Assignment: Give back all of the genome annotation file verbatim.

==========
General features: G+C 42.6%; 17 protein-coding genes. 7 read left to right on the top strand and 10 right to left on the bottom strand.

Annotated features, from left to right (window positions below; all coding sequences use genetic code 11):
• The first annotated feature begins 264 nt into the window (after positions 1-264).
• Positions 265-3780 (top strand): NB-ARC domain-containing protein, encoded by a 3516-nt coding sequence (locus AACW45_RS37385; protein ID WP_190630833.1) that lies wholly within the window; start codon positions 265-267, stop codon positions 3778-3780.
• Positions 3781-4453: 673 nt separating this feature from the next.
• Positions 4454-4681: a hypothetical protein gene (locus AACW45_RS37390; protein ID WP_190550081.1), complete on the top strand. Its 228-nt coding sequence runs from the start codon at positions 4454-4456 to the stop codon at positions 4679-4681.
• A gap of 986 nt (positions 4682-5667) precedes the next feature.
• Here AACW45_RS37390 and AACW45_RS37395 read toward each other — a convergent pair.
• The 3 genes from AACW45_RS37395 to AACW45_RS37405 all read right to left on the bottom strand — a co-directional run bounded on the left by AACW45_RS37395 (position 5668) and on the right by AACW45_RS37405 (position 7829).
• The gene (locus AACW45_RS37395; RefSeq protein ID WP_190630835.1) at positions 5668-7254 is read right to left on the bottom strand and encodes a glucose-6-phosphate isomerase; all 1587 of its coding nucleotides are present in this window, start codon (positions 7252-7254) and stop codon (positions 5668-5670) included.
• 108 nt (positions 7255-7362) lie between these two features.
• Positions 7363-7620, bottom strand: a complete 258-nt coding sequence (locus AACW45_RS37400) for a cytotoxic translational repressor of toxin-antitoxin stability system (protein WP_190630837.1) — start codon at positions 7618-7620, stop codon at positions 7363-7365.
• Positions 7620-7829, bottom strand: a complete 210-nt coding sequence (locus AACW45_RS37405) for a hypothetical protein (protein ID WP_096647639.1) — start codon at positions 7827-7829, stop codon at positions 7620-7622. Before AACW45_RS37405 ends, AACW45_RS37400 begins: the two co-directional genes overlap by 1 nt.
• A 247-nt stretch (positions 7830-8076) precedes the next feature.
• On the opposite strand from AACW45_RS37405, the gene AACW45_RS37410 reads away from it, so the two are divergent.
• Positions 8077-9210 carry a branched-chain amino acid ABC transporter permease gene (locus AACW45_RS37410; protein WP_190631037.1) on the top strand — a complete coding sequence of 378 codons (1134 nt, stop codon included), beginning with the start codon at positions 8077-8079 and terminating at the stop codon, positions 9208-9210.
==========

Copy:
General features: G+C 42.6%; 17 protein-coding genes. 7 read left to right on the top strand and 10 right to left on the bottom strand.

Annotated features, from left to right (window positions below; all coding sequences use genetic code 11):
• The first annotated feature begins 264 nt into the window (after positions 1-264).
• Positions 265-3780 (top strand): NB-ARC domain-containing protein, encoded by a 3516-nt coding sequence (locus AACW45_RS37385; protein ID WP_190630833.1) that lies wholly within the window; start codon positions 265-267, stop codon positions 3778-3780.
• Positions 3781-4453: 673 nt separating this feature from the next.
• Positions 4454-4681: a hypothetical protein gene (locus AACW45_RS37390; protein ID WP_190550081.1), complete on the top strand. Its 228-nt coding sequence runs from the start codon at positions 4454-4456 to the stop codon at positions 4679-4681.
• A gap of 986 nt (positions 4682-5667) precedes the next feature.
• Here AACW45_RS37390 and AACW45_RS37395 read toward each other — a convergent pair.
• The 3 genes from AACW45_RS37395 to AACW45_RS37405 all read right to left on the bottom strand — a co-directional run bounded on the left by AACW45_RS37395 (position 5668) and on the right by AACW45_RS37405 (position 7829).
• The gene (locus AACW45_RS37395; RefSeq protein ID WP_190630835.1) at positions 5668-7254 is read right to left on the bottom strand and encodes a glucose-6-phosphate isomerase; all 1587 of its coding nucleotides are present in this window, start codon (positions 7252-7254) and stop codon (positions 5668-5670) included.
• 108 nt (positions 7255-7362) lie between these two features.
• Positions 7363-7620, bottom strand: a complete 258-nt coding sequence (locus AACW45_RS37400) for a cytotoxic translational repressor of toxin-antitoxin stability system (protein WP_190630837.1) — start codon at positions 7618-7620, stop codon at positions 7363-7365.
• Positions 7620-7829, bottom strand: a complete 210-nt coding sequence (locus AACW45_RS37405) for a hypothetical protein (protein ID WP_096647639.1) — start codon at positions 7827-7829, stop codon at positions 7620-7622. Before AACW45_RS37405 ends, AACW45_RS37400 begins: the two co-directional genes overlap by 1 nt.
• A 247-nt stretch (positions 7830-8076) precedes the next feature.
• On the opposite strand from AACW45_RS37405, the gene AACW45_RS37410 reads away from it, so the two are divergent.
• Positions 8077-9210 carry a branched-chain amino acid ABC transporter permease gene (locus AACW45_RS37410; protein WP_190631037.1) on the top strand — a complete coding sequence of 378 codons (1134 nt, stop codon included), beginning with the start codon at positions 8077-8079 and terminating at the stop codon, positions 9208-9210.